St. Mary’s School of Law has a rolling deadline for M.Jur. program admissions. The only exception to this policy is for foreign M.Jur. applicants, who must submit a complete application package at least five weeks before the commencement of the semester in which the applicant intends to begin his/her first semester of study. This is necessary to ensure that the I-20 can be processed by the university’s International Student and Scholar Services office and thereafter received by the applicant in time to secure a student visa for study in the M.Jur. program.
Applicants must submit:
All applicants will be considered holistically and admission will be based on the applicant’s academic training, professional background, personal statement, and professional and academic references. Applicants may, but are not required, to submit official LSAT, GRE, GMAT, or MCAT score reports.
In addition to the required documents listed above, foreign M.Jur. applicants must have English test scores, TOEFL (70 or above) or IELTS (6.0 or above). After an interview, program directors may waive English tests with the permission of the Associate Dean of Academic Affairs.
The Master of Jurisprudence (M.Jur.) is a nonprofessional degree program that offers non-lawyers the opportunity to gain a fundamental understanding of the law and to explore the connections between the law and their respective disciplines.
This 30 credit-hour program is designed for those who do not wish to practice law but are interested in gaining a broader understanding of the American legal system. Thus, the credits acquired through the M.Jur. program will not count towards the completion of a J.D. degree, and this M.Jur. degree does not satisfy the requirements to sit for the bar exam.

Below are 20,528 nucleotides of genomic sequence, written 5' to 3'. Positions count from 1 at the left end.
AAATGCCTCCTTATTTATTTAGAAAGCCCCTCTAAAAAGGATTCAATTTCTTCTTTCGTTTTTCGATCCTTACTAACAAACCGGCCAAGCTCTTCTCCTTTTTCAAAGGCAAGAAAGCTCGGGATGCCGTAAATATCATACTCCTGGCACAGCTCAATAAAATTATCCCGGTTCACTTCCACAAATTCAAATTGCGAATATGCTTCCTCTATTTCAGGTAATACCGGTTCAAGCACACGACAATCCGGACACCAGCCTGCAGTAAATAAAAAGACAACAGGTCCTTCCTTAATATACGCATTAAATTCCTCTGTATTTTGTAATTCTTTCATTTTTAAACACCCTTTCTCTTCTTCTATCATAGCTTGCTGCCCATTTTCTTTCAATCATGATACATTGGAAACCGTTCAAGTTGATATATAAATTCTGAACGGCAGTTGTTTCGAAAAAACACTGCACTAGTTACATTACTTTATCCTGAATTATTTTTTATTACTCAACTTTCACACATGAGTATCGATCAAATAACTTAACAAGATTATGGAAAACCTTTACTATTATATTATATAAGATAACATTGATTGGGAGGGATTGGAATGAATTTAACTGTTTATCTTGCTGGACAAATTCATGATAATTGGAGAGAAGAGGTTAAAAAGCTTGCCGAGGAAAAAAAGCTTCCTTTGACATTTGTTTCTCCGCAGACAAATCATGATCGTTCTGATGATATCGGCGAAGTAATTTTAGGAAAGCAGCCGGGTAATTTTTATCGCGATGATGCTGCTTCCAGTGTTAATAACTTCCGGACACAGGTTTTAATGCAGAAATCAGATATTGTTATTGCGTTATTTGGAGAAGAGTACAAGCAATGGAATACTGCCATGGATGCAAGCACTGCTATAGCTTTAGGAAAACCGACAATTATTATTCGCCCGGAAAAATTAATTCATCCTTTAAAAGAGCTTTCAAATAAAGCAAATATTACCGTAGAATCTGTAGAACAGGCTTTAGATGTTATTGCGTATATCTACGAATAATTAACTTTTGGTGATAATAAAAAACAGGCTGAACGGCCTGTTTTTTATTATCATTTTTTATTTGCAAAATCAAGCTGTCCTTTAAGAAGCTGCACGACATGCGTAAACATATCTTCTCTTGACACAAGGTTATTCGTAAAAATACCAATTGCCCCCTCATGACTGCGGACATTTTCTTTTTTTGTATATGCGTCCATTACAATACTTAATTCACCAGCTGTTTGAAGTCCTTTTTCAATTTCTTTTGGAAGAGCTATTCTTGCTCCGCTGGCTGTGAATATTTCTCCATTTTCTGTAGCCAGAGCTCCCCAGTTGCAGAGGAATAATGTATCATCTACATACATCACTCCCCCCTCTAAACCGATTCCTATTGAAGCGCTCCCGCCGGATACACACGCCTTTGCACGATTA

The M.Jur. degree is primarily for professionals practicing in areas that intersect with the law such as human relations, criminal and juvenile justice, the court system (including magistrates and probation officers), journalism, social work, regulatory agencies, county and municipal government, health care, intellectual property and technology, business, and other professions that directly interact with the legal system.
The M.Jur. provides an alternative means of acquiring practical knowledge about law in a more efficient manner than the J.D. program and a more comprehensive manner than on-the-job training. As a result, law schools throughout the United States have implemented similar programs.